8. Deep Downhole Seismic Testing at the Waste Treatment Plant Site, Hanford, WA. Volume IV S-Wave Measurements in Borehole C4993 Seismic Records, Wave-Arrival Identifications and Interpreted S-Wave Velocity Profile.

    SciTech Connect

    Stokoe, Kenneth H.; Li, Song Cheng; Cox, Brady R.; Menq, Farn-Yuh

    2007-06-06

    In this volume (IV), all S-wave measurements are presented that were performed in Borehole C4993 at the Waste Treatment Plant (WTP) with T-Rex as the seismic source and the Lawrence Berkeley National Laboratory (LBNL) 3-D wireline geophone as the at-depth borehole receiver. S-wave measurements were performed over the depth range of 370 to 1300 ft, typically in 10-ft intervals. However, in some interbeds, 5-ft depth intervals were used, while below about 1200 ft, depth intervals of 20 ft were used. Shear (S) waves were generated by moving the base plate of T-Rex for a given number of cycles at a fixed frequency as discussed in Section 2. This process was repeated so that signal averaging in the time domain was performed using 3 to about 15 averages, with 5 averages typically used. In addition, a second average shear wave record was recorded by reversing the polarity of the motion of the T-Rex base plate. In this sense, all the signals recorded in the field were averaged signals. In all cases, the base plate was moving perpendicular to a radial line between the base plate and the borehole which is in and out of the plane of the figure shown in Figure 1.1. The definition of “in-line”, “cross-line”, “forward”, and “reversed” directions in items 2 and 3 of Section 2 was based on the moving direction of the base plate. In addition to the LBNL 3-D geophone, called the lower receiver herein, a 3-D geophone from Redpath Geophysics was fixed at a depth of 22 ft in Borehole C4993, and a 3-D geophone from the University of Texas (UT) was embedded near the borehole at about 1.5 ft below the ground surface. The Redpath geophone and the UT geophone were properly aligned so that one of the horizontal components in each geophone was aligned with the direction of horizontal shaking of the T-Rex base plate. This volume is organized into 12 sections as follows. Section 1: Introduction, Section 2: Explanation of Terminology, Section 3: Vs Profile at Borehole C4993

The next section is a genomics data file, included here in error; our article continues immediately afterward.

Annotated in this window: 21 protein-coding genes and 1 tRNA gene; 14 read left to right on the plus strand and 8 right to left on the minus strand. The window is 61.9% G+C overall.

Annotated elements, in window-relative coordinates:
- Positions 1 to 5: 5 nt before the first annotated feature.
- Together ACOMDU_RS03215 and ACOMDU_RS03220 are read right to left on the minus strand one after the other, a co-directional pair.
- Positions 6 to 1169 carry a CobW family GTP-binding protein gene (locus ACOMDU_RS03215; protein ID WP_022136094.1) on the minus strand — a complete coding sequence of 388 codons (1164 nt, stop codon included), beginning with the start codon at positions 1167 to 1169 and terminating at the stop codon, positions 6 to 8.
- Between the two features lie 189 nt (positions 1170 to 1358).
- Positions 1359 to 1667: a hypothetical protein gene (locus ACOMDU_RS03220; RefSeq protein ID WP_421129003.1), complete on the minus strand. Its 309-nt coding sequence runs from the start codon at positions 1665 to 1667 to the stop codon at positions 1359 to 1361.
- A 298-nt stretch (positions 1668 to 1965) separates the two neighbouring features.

9. Signatures of the seismic source in EMD-based characterization of the 1994 Northridge, California, earthquake recordings

    USGS Publications Warehouse

    Zhang, R.R.; Ma, S.; Hartzell, S.

    2003-01-01

    In this article we use empirical mode decomposition (EMD) to characterize the 1994 Northridge, California, earthquake records and investigate the signatures carried over from the source rupture process. Comparison of the current study results with existing source inverse solutions that use traditional data processing suggests that the EMD-based characterization contains information that sheds light on aspects of the earthquake rupture process. We first summarize the fundamentals of the EMD and illustrate its features through the analysis of a hypothetical and a real record. Typically, the Northridge strong-motion records are decomposed into eight or nine intrinsic mode functions (IMF's), each of which emphasizes a different oscillation mode with different amplitude and frequency content. The first IMF has the highest-frequency content; frequency content decreases with an increase in IMF component. With the aid of a finite-fault inversion method, we then examine aspects of the source of the 1994 Northridge earthquake that are reflected in the second to fifth IMF components. This study shows that the second IMF is predominantly wave motion generated near the hypocenter, with high-frequency content that might be related to a large stress drop associated with the initiation of the earthquake. As one progresses from the second to the fifth IMF component, there is a general migration of the source region away from the hypocenter with associated longer-period signals as the rupture propagates. This study suggests that the different IMF components carry information on the earthquake rupture process that is expressed in their different frequency bands.

  10. Relative sea level variations recorded by coral microatolls over the last two centuries in Martinique and Guadeloupe: implication for seismic hazard

    NASA Astrophysics Data System (ADS)

    Eric, J.; Jennifer, W.; Feuillet, N.; Deschamps, P.; Guy, C.; Paul, T.; Galetzka, J. E.; Jean-Marie, S.; Bruno, H.

    2012-12-01